San Marcos, Texas — Longtime Texas B.A.S.S. Nation member Bobby Whiteside has been acknowledged for his academic work in fisheries by the Texas Parks and Wildlife Department (TPWD).
The retired university professor and fisheries biologist was inducted into the TWPD Freshwater Fishing Hall of Fame during an induction ceremony on June 3 at the Texas Freshwater Fishing Center (TFFC). The Hall of Fame honors Texas individuals and organizations that have made significant contributions to freshwater fishing in Texas. Whiteside has the distinction of being the first academic educator to be inducted into the Hall of Fame.
“Before he retired he used to run one of the best aquatic biology programs in Texas, and the list of his students is extensive with many, many of whom have been in (the TWPD) in various capacities,” said Tim Cook, Texas Nation conservation director and TWPD Freshwater Fishing Hall of Fame committee member. “So he has had a tremendous impact not only on the fishing world but in the education realm and how it has affected different state agencies and their staffing.” Cook said he has known Whiteside for 30 years as fellow members of the Canyon Bass Club.
Whiteside was a professor at Texas State University in the aquatic biology program and taught the fisheries segment of the program for 18 years until he retired in 2000. He is the author of numerous journal articles about Texas fish and the coauthor of the Freshwater Fishes of Texas book. The 76-year-old Whiteside has served on various committees of fisheries organizations, such as the Texas Chapter American Fisheries Society (AFS) and Southern Division/AFS, and done aquatic-related consulting for environmental consulting firms, the City of San Marcos, state agencies, U.S. Army Corps of Engineers and private organizations.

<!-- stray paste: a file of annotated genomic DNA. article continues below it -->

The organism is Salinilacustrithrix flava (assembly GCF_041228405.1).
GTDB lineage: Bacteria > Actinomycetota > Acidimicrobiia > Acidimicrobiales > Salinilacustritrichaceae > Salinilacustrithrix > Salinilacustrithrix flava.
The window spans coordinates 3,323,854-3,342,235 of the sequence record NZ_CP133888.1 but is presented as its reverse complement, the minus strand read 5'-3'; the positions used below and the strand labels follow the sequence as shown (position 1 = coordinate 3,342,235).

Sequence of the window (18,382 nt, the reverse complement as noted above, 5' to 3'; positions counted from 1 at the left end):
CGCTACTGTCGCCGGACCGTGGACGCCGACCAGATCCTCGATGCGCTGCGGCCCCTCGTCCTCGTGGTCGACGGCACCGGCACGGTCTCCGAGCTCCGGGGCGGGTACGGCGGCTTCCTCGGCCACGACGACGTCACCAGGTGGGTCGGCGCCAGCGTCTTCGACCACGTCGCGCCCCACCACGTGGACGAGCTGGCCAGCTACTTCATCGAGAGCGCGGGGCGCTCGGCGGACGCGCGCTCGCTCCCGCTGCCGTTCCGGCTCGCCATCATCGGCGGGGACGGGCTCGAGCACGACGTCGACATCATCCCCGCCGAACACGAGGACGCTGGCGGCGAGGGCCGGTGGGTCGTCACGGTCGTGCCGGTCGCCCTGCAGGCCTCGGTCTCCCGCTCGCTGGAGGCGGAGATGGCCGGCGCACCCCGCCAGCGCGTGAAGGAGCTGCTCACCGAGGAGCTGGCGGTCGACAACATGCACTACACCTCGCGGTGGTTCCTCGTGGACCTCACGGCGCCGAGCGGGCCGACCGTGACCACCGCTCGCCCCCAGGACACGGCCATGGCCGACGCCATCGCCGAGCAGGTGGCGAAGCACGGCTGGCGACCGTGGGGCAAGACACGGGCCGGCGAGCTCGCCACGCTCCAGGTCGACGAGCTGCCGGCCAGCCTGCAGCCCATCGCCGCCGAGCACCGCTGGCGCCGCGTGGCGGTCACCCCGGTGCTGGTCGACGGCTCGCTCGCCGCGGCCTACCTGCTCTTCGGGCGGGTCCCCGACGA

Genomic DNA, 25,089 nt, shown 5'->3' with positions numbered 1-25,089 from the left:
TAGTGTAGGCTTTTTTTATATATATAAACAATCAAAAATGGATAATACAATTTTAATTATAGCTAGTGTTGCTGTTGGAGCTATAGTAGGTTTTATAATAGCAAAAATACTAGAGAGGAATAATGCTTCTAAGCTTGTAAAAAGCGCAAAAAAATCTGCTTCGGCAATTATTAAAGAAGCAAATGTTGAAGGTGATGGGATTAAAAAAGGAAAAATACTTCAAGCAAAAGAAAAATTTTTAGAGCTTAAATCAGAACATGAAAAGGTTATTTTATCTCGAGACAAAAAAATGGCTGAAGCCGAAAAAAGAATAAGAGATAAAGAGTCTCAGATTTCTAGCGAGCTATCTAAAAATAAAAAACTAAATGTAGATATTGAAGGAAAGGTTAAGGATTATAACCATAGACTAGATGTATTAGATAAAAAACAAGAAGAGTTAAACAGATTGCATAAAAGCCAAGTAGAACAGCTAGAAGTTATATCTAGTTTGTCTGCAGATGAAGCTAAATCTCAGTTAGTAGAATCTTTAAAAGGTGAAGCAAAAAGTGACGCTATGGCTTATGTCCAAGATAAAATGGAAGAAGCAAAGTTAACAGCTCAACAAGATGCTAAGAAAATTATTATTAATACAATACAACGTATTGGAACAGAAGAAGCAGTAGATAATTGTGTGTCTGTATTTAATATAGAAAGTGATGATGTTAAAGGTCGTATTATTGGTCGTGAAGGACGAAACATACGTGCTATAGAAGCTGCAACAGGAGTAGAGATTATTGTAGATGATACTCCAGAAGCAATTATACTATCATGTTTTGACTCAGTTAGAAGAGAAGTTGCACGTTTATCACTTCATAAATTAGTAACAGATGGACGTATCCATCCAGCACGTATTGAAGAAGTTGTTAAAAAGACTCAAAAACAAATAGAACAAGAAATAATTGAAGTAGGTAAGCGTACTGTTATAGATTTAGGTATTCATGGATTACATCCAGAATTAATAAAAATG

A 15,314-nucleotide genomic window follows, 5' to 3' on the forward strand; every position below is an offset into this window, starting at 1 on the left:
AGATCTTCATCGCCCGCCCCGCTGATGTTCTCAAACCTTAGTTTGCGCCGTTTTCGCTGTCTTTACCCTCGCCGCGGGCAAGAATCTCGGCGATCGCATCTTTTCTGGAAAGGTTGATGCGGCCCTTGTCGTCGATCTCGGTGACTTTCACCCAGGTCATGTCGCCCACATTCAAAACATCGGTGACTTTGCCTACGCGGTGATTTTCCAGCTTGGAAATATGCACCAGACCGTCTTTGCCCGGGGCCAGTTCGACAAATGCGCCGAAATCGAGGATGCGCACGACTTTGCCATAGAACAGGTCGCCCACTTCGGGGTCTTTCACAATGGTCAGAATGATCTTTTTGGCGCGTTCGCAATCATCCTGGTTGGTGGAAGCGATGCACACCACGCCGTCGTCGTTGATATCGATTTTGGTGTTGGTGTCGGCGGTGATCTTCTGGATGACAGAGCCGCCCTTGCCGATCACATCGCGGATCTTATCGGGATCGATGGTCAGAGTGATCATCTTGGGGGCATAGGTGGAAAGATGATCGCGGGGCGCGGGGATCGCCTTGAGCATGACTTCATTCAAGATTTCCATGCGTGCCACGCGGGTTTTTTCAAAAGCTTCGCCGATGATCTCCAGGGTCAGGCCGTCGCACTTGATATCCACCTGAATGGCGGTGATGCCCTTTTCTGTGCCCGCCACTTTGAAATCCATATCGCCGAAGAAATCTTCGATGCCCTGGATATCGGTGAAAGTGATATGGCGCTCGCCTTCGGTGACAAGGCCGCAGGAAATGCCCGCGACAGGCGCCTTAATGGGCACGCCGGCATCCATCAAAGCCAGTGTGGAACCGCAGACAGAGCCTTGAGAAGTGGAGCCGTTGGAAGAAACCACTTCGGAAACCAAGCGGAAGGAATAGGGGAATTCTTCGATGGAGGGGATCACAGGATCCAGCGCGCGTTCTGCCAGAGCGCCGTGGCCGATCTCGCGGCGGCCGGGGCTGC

His long list of academic achievements made him worthy of the Hall of Fame status, but Whiteside credits the accomplishments of his students and fellow faculty members he has worked with over the years for his Hall of Fame induction. “They have done a lot in this state as far as cleaning up the water,” Whiteside said. “If you don’t have good fish habitat you are not going to have much fish anyway.” Whiteside noted many of his students have worked for the TWPD, various river authorities, the TFFC and the U.S. Fish and Wildlife Service.
Whiteside is also an accomplished bass angler who has qualified for four B.A.S.S. Nation divisionals since he joined the Canyon Bass Club in 1969. “I joined the club because I was always interested in fishing,” he said. “I loved to fish and happened to get into the (fisheries) field. I don't think there are too many biologists who really love fishing that much.”
The retired fisheries biologist has also been an active participant in his club’s conservation projects and has helped the club secure grants for habitat enhancement projects at LBJ and Canyon lakes.